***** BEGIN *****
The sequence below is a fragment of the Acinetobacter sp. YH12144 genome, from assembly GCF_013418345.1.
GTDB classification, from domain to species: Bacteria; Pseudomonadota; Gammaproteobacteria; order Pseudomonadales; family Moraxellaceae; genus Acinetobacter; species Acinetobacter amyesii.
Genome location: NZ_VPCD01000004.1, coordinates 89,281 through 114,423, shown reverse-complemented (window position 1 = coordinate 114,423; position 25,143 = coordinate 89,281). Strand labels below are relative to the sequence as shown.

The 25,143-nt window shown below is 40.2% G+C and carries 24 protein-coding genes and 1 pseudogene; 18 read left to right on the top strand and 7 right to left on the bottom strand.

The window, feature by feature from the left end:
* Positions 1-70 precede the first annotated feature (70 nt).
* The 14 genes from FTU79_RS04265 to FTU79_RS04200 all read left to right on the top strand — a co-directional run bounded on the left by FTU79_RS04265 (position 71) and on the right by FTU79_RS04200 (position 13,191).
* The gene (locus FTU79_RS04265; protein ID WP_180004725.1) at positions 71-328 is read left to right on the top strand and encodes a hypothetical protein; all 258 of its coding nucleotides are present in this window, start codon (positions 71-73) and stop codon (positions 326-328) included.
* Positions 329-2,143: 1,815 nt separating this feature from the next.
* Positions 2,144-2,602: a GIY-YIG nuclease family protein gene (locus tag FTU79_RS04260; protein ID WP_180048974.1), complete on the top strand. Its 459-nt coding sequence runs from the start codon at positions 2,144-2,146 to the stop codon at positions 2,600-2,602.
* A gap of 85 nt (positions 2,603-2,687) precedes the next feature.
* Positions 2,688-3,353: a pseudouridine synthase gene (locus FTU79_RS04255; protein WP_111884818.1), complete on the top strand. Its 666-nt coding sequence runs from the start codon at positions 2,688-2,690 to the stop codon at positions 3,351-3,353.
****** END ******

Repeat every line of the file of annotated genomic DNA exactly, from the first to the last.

The sequence below is a fragment of the Acinetobacter sp. YH12144 genome, from assembly GCF_013418345.1.
GTDB classification, from domain to species: Bacteria; Pseudomonadota; Gammaproteobacteria; order Pseudomonadales; family Moraxellaceae; genus Acinetobacter; species Acinetobacter amyesii.
Genome location: NZ_VPCD01000004.1, coordinates 89,281 through 114,423, shown reverse-complemented (window position 1 = coordinate 114,423; position 25,143 = coordinate 89,281). Strand labels below are relative to the sequence as shown.

The 25,143-nt window shown below is 40.2% G+C and carries 24 protein-coding genes and 1 pseudogene; 18 read left to right on the top strand and 7 right to left on the bottom strand.

The window, feature by feature from the left end:
* Positions 1-70 precede the first annotated feature (70 nt).
* The 14 genes from FTU79_RS04265 to FTU79_RS04200 all read left to right on the top strand — a co-directional run bounded on the left by FTU79_RS04265 (position 71) and on the right by FTU79_RS04200 (position 13,191).
* The gene (locus FTU79_RS04265; protein ID WP_180004725.1) at positions 71-328 is read left to right on the top strand and encodes a hypothetical protein; all 258 of its coding nucleotides are present in this window, start codon (positions 71-73) and stop codon (positions 326-328) included.
* Positions 329-2,143: 1,815 nt separating this feature from the next.
* Positions 2,144-2,602: a GIY-YIG nuclease family protein gene (locus tag FTU79_RS04260; protein ID WP_180048974.1), complete on the top strand. Its 459-nt coding sequence runs from the start codon at positions 2,144-2,146 to the stop codon at positions 2,600-2,602.
* A gap of 85 nt (positions 2,603-2,687) precedes the next feature.
* Positions 2,688-3,353: a pseudouridine synthase gene (locus FTU79_RS04255; protein WP_111884818.1), complete on the top strand. Its 666-nt coding sequence runs from the start codon at positions 2,688-2,690 to the stop codon at positions 3,351-3,353.